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Typed hierarchies and the Russell paradox



   

The barber in the small town shaves everyone in town who does not shave himself. Does the barber shave himself? This version of the Russell paradox  illustrates the difficulty with having a universal set in a mathematical formalism. Russell felt the solution to this problem was an explicitly typed hierarchy of sets. Functions or operations between sets at one level in the hierarchy could only be defined at a higher level. With Whitehead he formalized a large body of mathematics in this way in Principia Mathematica. Zermelo Fraenkel  set theory as described in Appendix gif turned out to be a far simpler and more powerful system. It provided a similar typed hierarchy thorough the Axiom of replacement  . Today Principia Mathematica is primarily of historical interest.

Computers allow us to automate much of the tedious work involved in explicitly typed system like that of in Principia Mathematica. Further if we restrict notations and operations to recursive structures we can build models of these systems and play with them on computers to aid our understanding. The driving force for such a system is not to make the hierarchy explicit for its own sake. Rather it is to make the hierarchy explicit enough so that all operations on it can be programmed in a computer and we can can thus use computer technology to explore the consequences.

The value in a recursive hierarchy of functional types is in the power of the operations that can be defined. If one only has functions on the integers one can explicitly construct a new function using an old one. Every repetition of this process requires an explicit step. If one has functions operating on functions on the integers then one can automate such constructions and diagonalize them. That is one can define a function on functions that generates a new function for any integer N and one can can diagonalize this series of functions. The next level is of course are recursive functions that operate on recursive functions on the integers. Of course one can iterate this game in many different ways but the idea of well foundedness  captures all the natural iterations that one might think of in a straightforward way. We can have a recursive functional on the integers that has as its range either another functional on the integer or an integer. The output of the functional must indicate whether it is an integer or the representation of another functional. It we have an arbitrary sequence of integers we can apply the first integer to the functional. If that output is a functional we can apply the second integer to it. Again of that output is a functional we can apply the third integer to it. If for every infinite sequence we always get an integer output after a finite number of steps than we say the original functional is well founded. Any recursively specifiable hierarchy functions operating on lower type functions can be specified in this way. At the same time this creates a new class of object that we can do induction on. We can construct recursive functional that will operate on any recursive functional well founded for the integers.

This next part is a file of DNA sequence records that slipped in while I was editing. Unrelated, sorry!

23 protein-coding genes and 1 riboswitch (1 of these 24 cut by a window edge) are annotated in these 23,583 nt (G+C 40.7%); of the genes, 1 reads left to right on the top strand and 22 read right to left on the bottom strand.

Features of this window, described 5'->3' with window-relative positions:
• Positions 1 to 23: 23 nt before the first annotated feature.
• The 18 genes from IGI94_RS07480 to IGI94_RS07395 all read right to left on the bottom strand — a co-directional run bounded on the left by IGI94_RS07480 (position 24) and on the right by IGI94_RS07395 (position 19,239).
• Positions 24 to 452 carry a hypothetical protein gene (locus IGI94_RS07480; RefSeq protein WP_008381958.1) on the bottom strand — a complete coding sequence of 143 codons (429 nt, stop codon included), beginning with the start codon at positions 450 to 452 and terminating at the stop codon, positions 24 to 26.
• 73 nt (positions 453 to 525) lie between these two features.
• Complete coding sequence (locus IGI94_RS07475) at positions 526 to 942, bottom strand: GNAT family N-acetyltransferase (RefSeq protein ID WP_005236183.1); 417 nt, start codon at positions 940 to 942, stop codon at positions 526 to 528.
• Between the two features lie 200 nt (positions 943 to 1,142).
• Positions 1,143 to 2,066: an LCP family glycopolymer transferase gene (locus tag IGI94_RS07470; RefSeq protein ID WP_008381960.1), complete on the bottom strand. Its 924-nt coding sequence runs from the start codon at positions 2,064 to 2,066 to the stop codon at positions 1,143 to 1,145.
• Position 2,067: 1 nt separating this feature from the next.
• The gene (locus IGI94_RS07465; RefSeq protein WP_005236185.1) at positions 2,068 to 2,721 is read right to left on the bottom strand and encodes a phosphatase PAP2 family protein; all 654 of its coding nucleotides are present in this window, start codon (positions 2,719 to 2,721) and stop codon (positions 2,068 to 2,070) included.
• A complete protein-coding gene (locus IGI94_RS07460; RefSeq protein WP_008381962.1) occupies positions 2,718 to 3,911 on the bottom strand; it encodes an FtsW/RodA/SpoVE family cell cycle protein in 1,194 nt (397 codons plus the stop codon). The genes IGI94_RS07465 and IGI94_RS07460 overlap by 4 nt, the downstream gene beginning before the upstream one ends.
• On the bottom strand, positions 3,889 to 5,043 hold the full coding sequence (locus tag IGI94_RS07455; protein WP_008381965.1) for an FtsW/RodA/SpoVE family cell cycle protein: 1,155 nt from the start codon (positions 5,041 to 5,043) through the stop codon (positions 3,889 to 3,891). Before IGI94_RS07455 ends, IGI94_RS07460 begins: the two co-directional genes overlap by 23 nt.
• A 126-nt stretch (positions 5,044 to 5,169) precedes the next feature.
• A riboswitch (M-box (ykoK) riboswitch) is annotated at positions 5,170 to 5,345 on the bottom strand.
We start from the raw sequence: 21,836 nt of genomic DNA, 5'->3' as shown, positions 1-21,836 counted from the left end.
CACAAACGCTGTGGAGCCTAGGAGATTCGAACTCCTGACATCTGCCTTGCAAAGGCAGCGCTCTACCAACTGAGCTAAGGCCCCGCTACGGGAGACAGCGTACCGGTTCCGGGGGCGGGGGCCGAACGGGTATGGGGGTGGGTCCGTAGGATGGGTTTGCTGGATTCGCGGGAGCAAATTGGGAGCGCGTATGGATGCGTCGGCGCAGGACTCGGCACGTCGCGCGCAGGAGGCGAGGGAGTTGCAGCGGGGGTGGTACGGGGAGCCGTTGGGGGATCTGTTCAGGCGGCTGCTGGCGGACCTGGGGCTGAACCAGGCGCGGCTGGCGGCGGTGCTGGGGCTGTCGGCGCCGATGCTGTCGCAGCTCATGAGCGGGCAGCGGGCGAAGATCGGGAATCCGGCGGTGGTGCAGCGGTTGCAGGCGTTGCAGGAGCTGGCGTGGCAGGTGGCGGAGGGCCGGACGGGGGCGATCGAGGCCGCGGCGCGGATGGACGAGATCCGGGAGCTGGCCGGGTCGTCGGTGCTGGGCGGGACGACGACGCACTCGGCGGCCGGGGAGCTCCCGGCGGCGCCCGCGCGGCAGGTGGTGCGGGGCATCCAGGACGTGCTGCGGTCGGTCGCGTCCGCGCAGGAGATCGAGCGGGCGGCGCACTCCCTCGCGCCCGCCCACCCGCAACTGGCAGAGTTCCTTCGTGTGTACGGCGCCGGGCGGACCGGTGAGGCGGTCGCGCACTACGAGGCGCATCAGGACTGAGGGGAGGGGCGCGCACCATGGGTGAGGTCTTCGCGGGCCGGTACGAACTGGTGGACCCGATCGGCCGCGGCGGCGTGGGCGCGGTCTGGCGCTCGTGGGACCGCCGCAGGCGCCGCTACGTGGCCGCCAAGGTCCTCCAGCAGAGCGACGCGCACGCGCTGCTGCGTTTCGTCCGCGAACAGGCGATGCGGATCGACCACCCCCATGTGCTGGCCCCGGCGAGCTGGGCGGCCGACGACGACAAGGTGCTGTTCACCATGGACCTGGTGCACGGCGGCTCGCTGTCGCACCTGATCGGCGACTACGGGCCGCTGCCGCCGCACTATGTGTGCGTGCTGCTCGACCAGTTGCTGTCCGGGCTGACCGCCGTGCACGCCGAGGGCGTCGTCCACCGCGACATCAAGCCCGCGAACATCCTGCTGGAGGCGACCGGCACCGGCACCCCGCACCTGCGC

The notion of well foundedness does not follow in a logical way from the lower levels of functional hierarchies that it is generalization of. There is something inherently creative about this concept. Gödel 's proof insures that there are infinite number of powerful general concepts that are not in any sense a natural consequence of formalizable laws of mathematics. This underscores the creative nature of mathematics.

Note the difference between well foundedness for recursive integer functionals and the general notion of a well founded set in mathematics. The set theory version is more general. We will generalize integer functional well foundedness to well foundedness for any sequence of recursive functionals that operate on well founded integer functionals. This generalization and others is in a sense already covered by the set theory notion. However the recursive function notion is much richer in structure in a way that has the potential to suggest much more powerful generalizations. The pristine nature of well foundedness in set theory makes it independent of this structure. Of course within set theory one can build the same hierarchy and get the same recursive structures. The point is that you must build the hierarchy to see the richness of this structure and as the hierarchy gets more complex pencil an paper methods will not suffice. You must write computer programs to construct a fragment of the hierarchy as we do in Appendix gif.

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